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Hollow Empire: Season 1 - Night of Knives Kindle Edition
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A novel originally released in installments, I picked up the first part out of curiosity, having already read something of one of the authors. But by the end of their freebie I’d decided I had to know what happened in the rest.
In a style reminiscent of Greg Keyes’ Kingdoms of Thorn and Bone, the story is told in several characters, each with their own exclusive point of view chapters. The action is fast, and the reader is on tenderhooks throughout as many of the chapter end with an outright cliffhanger or with a surprising revelation, we then get another chapter from another point of view with another ending on the precipice, and so on and so forth. The effect is to make the book nearly impossible to put down.
However, I will say that initial installments can be dizzying. The authors are uncompromising, throwing the reader headfirst into this world and its turmoils in medias res and forcing the hapless reader to seize onto details as the plotline rushes forward, yet the point of view characters undergo intense struggles against everything the world throws at them, and their personal struggles carry the reader along.
Fortunately, I had read something of these authors and was confident that they had the story under control and my continued reading would be rewarded, and it was.
It is only at about the halfway mark that a clear idea is given of the big picture and the stakes. At that point, I made myself go back and re-read several segments to better understand the clues I had missed and I still think a re-read or two is in order to pick up on details I had overlooked the first time due to the breakneck pace.
But on to the story itself.
We are introduced to a plague-devastated empire reminiscent of Russia, where the plague itself has wrought its damage on an individual, societal and even spiritual level. The title is most fitting. The empire is hollow. The cities are decimated, great houses are crumbling and abandoned, villages are deserted, everyone has lost family and friends, people are uprooted and wandering, lawlessness and bandits are everywhere and a fanatical, apocalyptic religious sect has risen to power.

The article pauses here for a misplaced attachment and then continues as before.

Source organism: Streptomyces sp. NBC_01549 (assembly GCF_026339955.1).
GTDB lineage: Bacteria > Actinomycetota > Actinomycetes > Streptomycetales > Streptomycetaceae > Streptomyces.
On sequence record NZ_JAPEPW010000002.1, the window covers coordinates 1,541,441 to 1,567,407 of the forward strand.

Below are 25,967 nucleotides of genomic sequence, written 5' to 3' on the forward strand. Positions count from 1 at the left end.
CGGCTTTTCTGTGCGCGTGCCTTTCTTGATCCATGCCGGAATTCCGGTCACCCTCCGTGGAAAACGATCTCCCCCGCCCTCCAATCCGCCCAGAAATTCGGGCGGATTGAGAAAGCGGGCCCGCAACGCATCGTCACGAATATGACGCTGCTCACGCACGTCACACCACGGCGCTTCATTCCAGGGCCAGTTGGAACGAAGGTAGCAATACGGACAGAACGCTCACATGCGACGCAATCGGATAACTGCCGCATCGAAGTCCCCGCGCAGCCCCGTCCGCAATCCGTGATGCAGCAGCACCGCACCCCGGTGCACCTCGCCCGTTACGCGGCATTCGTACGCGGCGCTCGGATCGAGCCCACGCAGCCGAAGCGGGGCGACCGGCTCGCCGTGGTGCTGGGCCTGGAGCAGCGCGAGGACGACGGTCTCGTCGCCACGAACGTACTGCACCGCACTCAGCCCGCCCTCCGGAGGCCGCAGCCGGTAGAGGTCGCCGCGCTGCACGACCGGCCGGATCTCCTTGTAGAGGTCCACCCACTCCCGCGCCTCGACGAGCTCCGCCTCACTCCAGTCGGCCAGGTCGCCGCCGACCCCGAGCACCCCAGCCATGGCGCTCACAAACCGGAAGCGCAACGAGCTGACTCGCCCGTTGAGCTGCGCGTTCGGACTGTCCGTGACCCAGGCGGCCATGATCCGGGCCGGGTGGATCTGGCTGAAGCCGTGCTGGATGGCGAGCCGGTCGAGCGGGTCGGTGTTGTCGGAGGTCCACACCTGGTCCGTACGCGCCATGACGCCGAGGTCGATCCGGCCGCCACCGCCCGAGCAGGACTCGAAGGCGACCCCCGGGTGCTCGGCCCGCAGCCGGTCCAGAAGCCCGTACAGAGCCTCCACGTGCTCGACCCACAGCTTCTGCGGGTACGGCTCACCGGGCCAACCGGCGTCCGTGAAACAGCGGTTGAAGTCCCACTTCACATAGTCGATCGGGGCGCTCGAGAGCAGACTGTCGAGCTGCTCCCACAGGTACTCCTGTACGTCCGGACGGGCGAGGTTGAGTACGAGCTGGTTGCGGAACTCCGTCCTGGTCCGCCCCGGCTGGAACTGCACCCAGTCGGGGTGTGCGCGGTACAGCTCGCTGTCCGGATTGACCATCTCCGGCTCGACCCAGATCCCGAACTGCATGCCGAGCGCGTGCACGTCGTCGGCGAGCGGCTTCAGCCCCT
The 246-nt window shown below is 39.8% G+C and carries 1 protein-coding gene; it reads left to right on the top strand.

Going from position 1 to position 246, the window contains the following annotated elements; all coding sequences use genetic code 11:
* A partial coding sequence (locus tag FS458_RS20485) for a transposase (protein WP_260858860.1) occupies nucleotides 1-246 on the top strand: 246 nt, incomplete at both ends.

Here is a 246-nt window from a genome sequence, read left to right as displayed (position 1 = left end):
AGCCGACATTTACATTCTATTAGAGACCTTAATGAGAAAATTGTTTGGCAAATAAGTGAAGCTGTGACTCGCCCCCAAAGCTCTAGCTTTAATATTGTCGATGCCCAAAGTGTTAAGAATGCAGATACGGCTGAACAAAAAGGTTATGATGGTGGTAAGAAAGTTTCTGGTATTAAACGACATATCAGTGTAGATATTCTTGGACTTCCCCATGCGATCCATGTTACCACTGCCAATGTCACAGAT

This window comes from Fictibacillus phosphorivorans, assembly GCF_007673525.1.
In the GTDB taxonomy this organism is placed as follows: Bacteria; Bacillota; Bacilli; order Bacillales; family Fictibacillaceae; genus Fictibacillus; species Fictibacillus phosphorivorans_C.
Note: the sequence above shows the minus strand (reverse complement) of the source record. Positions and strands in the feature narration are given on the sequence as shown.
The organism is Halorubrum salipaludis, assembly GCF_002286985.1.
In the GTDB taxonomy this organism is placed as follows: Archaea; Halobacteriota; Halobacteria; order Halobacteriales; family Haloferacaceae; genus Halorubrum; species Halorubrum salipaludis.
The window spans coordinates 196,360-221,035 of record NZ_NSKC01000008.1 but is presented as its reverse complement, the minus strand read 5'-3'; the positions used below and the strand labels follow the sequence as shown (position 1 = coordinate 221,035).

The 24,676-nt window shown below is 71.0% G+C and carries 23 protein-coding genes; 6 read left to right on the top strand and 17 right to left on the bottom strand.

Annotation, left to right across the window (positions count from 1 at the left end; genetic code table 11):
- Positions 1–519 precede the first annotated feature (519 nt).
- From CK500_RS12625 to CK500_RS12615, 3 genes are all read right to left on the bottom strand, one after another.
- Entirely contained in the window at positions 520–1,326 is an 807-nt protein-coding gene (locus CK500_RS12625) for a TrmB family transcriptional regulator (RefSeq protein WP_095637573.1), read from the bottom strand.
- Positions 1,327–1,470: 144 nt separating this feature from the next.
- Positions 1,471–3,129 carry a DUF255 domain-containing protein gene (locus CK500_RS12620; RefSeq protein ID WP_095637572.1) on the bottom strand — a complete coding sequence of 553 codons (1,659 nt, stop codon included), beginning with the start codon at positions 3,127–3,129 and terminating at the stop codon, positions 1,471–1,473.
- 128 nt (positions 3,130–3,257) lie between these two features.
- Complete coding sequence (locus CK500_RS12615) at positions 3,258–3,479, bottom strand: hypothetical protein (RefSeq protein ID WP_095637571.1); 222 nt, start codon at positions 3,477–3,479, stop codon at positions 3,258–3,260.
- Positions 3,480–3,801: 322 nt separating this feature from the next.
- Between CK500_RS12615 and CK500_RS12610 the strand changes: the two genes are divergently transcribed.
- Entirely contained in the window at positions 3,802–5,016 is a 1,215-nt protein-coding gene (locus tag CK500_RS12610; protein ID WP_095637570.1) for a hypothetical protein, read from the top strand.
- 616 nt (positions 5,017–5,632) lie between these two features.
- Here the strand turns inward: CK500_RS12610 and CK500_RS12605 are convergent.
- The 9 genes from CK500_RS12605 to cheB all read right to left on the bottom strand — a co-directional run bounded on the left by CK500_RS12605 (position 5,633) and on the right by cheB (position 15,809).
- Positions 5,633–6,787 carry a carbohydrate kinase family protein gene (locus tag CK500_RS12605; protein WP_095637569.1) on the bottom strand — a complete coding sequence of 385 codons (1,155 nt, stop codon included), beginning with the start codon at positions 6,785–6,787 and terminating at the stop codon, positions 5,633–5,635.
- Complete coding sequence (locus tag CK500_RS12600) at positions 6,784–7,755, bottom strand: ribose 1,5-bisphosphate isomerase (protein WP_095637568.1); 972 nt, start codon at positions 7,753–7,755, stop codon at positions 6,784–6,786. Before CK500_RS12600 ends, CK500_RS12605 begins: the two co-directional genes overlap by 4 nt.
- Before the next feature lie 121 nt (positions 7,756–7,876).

More, a plot is brewing, to be kicked off by the eponymous Night of the Knives, but it is this time that ordinary people fighting for their lives and their loved ones must rise to the occasion and become heroes.
A fugitive woman and her son flee and try to hide, both from pursuer and predator and from a dark past.
A band of soldiers is sent to pacify a region for a local noble and bring the area back into the empire, but the people have no wish to be repatriated and one of these soldiers learns some hard truths about duty.
A pair of special rangers in service to the empire are tasked with finding a fugitive, but what dangerous secrets could this unassuming scholar keep?
A malformed man must hold a hospice together and care for the injured and ill orphans with nowhere else to go.
The characters are the strongest feature. They are people whose adventures you are invested in and whose fates you want to see play out.
But the plague has left another mark: those who have survived are left with a ‘brand’ somewhere on their person, and they manifest strange powers and abilities, from a healing touch, to ability to see in the dark or distinguish truth from lies, or instantly heal from any injury. Most impressive was how this element was introduced organically and felt like part of this world.
A highly recommended work. Read it, and hope for more installments!
The characters are developed in a solid fashion, the stakes actually matter in the story, and I couldn't stop myself from constantly turning the pages of this book. Though the story is pretty brutal in some spots, its never done for the sake of shock value.
Murgul and Isidora are two of my favorite characters from the story, and I'm really looking forward to where they wind up in future seasons.
Do yourself a favor and buy this book.